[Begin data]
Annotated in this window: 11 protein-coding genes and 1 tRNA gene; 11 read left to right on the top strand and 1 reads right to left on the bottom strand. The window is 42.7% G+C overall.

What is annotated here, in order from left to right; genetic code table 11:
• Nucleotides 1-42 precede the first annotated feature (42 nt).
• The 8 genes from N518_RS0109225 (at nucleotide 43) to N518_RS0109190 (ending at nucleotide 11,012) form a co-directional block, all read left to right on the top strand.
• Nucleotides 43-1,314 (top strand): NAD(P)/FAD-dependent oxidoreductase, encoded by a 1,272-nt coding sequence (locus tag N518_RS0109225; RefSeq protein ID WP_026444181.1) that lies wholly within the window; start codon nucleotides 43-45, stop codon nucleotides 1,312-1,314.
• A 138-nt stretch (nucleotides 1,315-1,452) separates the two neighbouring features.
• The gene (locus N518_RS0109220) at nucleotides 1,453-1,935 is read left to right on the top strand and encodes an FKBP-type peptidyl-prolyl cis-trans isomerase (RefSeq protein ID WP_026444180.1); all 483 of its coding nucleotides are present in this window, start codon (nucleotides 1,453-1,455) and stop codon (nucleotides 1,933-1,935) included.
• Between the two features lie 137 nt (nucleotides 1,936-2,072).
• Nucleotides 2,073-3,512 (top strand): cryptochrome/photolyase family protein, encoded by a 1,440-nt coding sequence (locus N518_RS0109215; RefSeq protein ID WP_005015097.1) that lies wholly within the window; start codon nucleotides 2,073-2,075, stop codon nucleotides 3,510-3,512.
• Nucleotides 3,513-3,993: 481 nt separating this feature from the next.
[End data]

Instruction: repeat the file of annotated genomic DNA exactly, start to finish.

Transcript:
Annotated in this window: 11 protein-coding genes and 1 tRNA gene; 11 read left to right on the top strand and 1 reads right to left on the bottom strand. The window is 42.7% G+C overall.

What is annotated here, in order from left to right; genetic code table 11:
• Nucleotides 1-42 precede the first annotated feature (42 nt).
• The 8 genes from N518_RS0109225 (at nucleotide 43) to N518_RS0109190 (ending at nucleotide 11,012) form a co-directional block, all read left to right on the top strand.
• Nucleotides 43-1,314 (top strand): NAD(P)/FAD-dependent oxidoreductase, encoded by a 1,272-nt coding sequence (locus tag N518_RS0109225; RefSeq protein ID WP_026444181.1) that lies wholly within the window; start codon nucleotides 43-45, stop codon nucleotides 1,312-1,314.
• A 138-nt stretch (nucleotides 1,315-1,452) separates the two neighbouring features.
• The gene (locus N518_RS0109220) at nucleotides 1,453-1,935 is read left to right on the top strand and encodes an FKBP-type peptidyl-prolyl cis-trans isomerase (RefSeq protein ID WP_026444180.1); all 483 of its coding nucleotides are present in this window, start codon (nucleotides 1,453-1,455) and stop codon (nucleotides 1,933-1,935) included.
• Between the two features lie 137 nt (nucleotides 1,936-2,072).
• Nucleotides 2,073-3,512 (top strand): cryptochrome/photolyase family protein, encoded by a 1,440-nt coding sequence (locus N518_RS0109215; RefSeq protein ID WP_005015097.1) that lies wholly within the window; start codon nucleotides 2,073-2,075, stop codon nucleotides 3,510-3,512.
• Nucleotides 3,513-3,993: 481 nt separating this feature from the next.